ImPositions #1 1977
ImPositions #1, a set of images, is one work from the larger imPOSITIONS series of photographs that feature Lake, her arms and legs bound with rope, struggling to free herself—this time as she stands in a narrow space between two rows of storage lockers in the basement of her apartment building. Lake’s body, wedged in between two claustrophobic rows of wooden storage lockers, bridges containment and confinement; in their static grounding in space, Lake is forced to meld her body within the narrow space between the two rows, an exercise further complicated by her being bound.
What is particularly interesting about ImPositions #1 is that Lake heated the film with a candle and stretched it to create a distorted effect that amplifies her movement and exertion in the photographs—a process that, as was the case with the notable blur in Choreographed Puppets, 1976-77, would have been frowned upon for its betrayal of the concerns for formal purity in photography at the time. As with Choreographed Puppets, she moved away from the grid formation, presenting the works in a rhythmic sequence in order to heighten the emotional impact of her struggle to escape.
A related work from 1977, Vertical Pull #1, includes photographs of Lake, who is tied to a strap and in the process of being pulled down a set of stairs by someone outside the frame—by fellow artist Angela Grauerholz (b.1952), with whom Lake shared a studio. The verticality of the images causes a perceptual blur that obscures what is happening as Lake descends the steps with each successive photograph.
These works focus on the power and authority one person can exert over another—what Lake describes as “that restrictive situation of being suspended between actions or decisions that are under someone else’s control.” The works were shown together in her exhibition at the Art Gallery of Ontario in 1978, where Lake wrote for the accompanying brochure: “We have all (in some form or other) gone through the ominous feeling of not knowing where, when, or how the rug was pulled out from under. The edges aren’t defined. Impositions evolved visually to include all those undefined edges.” ImPositions #1, by means of manipulating the photographic medium, addresses the political dimensions of control and confinement.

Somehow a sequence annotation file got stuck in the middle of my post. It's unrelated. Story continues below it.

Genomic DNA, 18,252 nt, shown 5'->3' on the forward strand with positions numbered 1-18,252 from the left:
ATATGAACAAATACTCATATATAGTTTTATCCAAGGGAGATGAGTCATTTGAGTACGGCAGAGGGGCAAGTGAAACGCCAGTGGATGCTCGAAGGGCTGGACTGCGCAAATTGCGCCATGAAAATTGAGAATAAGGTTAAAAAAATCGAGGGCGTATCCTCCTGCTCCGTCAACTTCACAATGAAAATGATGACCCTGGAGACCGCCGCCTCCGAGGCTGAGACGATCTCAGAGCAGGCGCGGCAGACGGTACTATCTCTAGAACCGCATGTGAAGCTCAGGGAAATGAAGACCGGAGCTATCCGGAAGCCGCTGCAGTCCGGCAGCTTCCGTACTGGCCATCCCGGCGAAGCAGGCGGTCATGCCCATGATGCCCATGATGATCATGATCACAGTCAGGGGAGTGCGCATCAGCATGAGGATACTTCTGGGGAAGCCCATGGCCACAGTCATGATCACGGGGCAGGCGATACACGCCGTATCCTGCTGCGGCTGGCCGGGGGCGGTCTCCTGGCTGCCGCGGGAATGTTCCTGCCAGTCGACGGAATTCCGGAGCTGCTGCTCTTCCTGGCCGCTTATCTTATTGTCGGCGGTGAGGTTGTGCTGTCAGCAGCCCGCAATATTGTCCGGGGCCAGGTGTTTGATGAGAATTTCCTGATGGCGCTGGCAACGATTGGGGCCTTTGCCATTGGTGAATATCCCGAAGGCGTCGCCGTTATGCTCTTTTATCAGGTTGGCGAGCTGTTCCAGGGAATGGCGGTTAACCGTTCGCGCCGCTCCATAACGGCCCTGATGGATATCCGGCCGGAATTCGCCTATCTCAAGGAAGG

Another way to understand this work is that Lake is not presented as a victim in ImPositions #1 or in Vertical Pull #1, just as she had not been in Choreographed Puppets. Although she is exploring issues of manipulation and control, perhaps drawing on her experience of the civil rights movement in Detroit and her reflections on women’s liberation, she is both the actor in and the producer of these photographic series. Seen in this way, the pieces are about strength. As she told Robert Enright in an interview: “The idea of victim was something I wanted to work past. I was more interested in the idea of empowerment.”